It’s not all Greek to me

UPDATE: By the way, it’s pronounced “Oh-me-cron” with the emphasis on the “Oh”, it’s not Ommy-Cron or any other variant on that theme. And, this isn’t just me making some random pronouncement, that’s how it was taught throughout science, classicists might beg to differ with their “oh-My-cron”, but that’s the Ancient Greek way, not the scientific way. More to the point, Oxford’s Professor Aris Katzourakis, an expert in SARS-CoV-2 and a Greek speaker, by virtue of his Greek parents had this to say in the Telegraph recently: “English speakers should aim for oh-me-cron, with the emphasis on the o.”

By now, we’ve all heard the phrase “variant of concern” referring to a new form of the coronavirus that causes COVID-19. Technically, these variants have mutations that alter how well the severe acute respiratory syndrome coronavirus 2 (SARS-CoV-2) virus infects our cells. If the new form of the virus is of concern it is usually because the mutations in the spike protein on the surface of the virus are likely to make it more infectious, faster spreading and/or to worse symptoms or lead to more deaths.

The national and international health organisations assess new variants of which there are known to be hundreds of thousands, if not millions, on the basis of whether they show increased transmissibility, increased morbidity, increased mortality, increased risk of “long COVID”, ability to evade detection by diagnostic tests, decreased susceptibility to antiviral drugs, decreased susceptibility to neutralizing antibodies, ability to cause reinfections, ability to infect people who have been vaccinated, increased risk of multisystem inflammatory syndrome and long-haul COVID, increased impact on particular demographic or clinical groups.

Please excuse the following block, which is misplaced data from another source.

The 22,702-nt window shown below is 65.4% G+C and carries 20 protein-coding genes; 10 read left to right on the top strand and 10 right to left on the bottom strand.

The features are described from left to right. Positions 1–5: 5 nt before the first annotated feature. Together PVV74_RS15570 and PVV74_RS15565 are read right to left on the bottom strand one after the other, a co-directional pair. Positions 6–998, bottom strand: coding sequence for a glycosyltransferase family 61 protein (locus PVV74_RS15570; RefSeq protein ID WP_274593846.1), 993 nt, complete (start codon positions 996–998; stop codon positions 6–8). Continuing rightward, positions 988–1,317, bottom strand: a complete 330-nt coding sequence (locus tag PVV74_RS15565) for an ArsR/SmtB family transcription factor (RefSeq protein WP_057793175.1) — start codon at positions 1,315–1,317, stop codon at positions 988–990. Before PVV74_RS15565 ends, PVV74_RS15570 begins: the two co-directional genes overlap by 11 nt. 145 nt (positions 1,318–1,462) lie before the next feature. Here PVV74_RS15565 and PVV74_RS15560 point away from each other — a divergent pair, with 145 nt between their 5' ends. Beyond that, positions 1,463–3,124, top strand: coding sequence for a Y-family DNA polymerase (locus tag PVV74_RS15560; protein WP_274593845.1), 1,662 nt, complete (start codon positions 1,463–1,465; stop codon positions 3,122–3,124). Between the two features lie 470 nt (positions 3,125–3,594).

The new variants were initially referred to by the name of the place where they were first identified, although each was given a technical name too to represent their genetic lineage. However, those scientific names, for example, B.1.1.529, are not particularly media friendly nor memorable to non-experts. As such, in May 2021, the World Health Organisation decided that variants of concern would be given a shorthand name using a letter of the Greek alphabet.

Readers will by now be fairly familiar with the first few letters of the Greek alphabet, if they weren’t already as we have already seen the following variants of concern, which used the first four letters of the Greek alphabet:

Alpha – B.1.1.7 (first identified in the UK)
Beta – B.1.351 (South Africa)
Gamma – P.1 (Brazil)
Delta – B.1.617.2 (India)

The current variant of concern that is spreading around the world is Omicron – B.1.1.529 (first identified by scientists in South African).

I’ve been asked several times by people who have some familiarity with the Greek alphabet as to why the WHO made a leap from Delta to Omicron. Well, there wasn’t a “leap” as such, there were variants that were labelled with some of the intermediate letters that didn’t turn out to be as problematic as anticipated and were not highlighted in the mainstream media. So, we did have the following variants: Epsilon (lineages B.1.429, B.1.427, CAL.20C), Zeta (P.2), Eta (B.1.525), Theta (P.3), Iota, (B.1.526), Kappa (B.1.617.1). Lambda (C.37), and Mu (B.1.621)

Nu and Xi have been skipped deliberately, the former because English speakers may pronounce it like the word “new” (it’s actually pronounced “nih” or “nee” and Xi because it resembles a common surname).

The next variant would likely be Pi, although that is a rather familiar symbol to many people and so they may well skip that one too. The last letter of the Greek alphabet is Omega (“big O” compare that to Omicron “little o”.

But, let us hope that we stifle this virus long before we run out of Greek letters…

File:Greek alphabet (Jason Davey).png